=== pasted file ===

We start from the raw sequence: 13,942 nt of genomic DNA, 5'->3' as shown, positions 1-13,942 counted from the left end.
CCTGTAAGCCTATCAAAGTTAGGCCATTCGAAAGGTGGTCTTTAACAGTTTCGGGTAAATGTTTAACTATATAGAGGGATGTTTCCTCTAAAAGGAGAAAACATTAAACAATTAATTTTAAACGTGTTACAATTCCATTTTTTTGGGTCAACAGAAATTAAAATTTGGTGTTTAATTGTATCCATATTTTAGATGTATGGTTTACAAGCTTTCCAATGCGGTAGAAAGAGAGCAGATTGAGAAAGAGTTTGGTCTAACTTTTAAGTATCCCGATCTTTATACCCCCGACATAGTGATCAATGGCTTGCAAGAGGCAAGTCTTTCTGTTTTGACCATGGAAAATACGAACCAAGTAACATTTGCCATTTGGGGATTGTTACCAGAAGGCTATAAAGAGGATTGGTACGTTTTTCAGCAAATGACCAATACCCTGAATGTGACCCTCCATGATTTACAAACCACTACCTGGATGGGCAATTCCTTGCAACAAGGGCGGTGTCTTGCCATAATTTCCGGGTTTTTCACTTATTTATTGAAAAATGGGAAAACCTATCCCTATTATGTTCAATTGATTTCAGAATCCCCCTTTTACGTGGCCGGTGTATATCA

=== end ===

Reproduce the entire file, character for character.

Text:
We start from the raw sequence: 13,942 nt of genomic DNA, 5'->3' as shown, positions 1-13,942 counted from the left end.
CCTGTAAGCCTATCAAAGTTAGGCCATTCGAAAGGTGGTCTTTAACAGTTTCGGGTAAATGTTTAACTATATAGAGGGATGTTTCCTCTAAAAGGAGAAAACATTAAACAATTAATTTTAAACGTGTTACAATTCCATTTTTTTGGGTCAACAGAAATTAAAATTTGGTGTTTAATTGTATCCATATTTTAGATGTATGGTTTACAAGCTTTCCAATGCGGTAGAAAGAGAGCAGATTGAGAAAGAGTTTGGTCTAACTTTTAAGTATCCCGATCTTTATACCCCCGACATAGTGATCAATGGCTTGCAAGAGGCAAGTCTTTCTGTTTTGACCATGGAAAATACGAACCAAGTAACATTTGCCATTTGGGGATTGTTACCAGAAGGCTATAAAGAGGATTGGTACGTTTTTCAGCAAATGACCAATACCCTGAATGTGACCCTCCATGATTTACAAACCACTACCTGGATGGGCAATTCCTTGCAACAAGGGCGGTGTCTTGCCATAATTTCCGGGTTTTTCACTTATTTATTGAAAAATGGGAAAACCTATCCCTATTATGTTCAATTGATTTCAGAATCCCCCTTTTACGTGGCCGGTGTATATCA